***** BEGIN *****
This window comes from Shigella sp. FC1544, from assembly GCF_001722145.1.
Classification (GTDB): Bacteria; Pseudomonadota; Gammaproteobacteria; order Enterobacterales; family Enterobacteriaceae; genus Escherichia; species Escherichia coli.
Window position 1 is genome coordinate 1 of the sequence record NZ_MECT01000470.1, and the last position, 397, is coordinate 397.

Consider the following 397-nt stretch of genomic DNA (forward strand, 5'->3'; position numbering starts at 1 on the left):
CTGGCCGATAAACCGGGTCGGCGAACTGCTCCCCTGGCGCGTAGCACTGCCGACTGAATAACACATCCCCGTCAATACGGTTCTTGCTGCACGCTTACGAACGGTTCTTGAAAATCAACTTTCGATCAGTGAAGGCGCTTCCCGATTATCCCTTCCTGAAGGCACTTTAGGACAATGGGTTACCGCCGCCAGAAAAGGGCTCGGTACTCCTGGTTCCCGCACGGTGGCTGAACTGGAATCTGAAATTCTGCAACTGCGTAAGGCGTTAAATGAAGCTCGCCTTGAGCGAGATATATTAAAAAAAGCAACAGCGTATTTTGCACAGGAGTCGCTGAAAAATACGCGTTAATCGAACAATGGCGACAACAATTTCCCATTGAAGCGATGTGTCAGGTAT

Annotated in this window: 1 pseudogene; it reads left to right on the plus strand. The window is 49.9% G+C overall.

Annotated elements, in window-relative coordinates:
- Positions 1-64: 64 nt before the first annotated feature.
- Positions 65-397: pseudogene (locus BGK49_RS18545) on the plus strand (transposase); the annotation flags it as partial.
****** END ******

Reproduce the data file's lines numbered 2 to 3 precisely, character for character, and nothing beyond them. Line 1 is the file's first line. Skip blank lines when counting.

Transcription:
Classification (GTDB): Bacteria; Pseudomonadota; Gammaproteobacteria; order Enterobacterales; family Enterobacteriaceae; genus Escherichia; species Escherichia coli.
Window position 1 is genome coordinate 1 of the sequence record NZ_MECT01000470.1, and the last position, 397, is coordinate 397.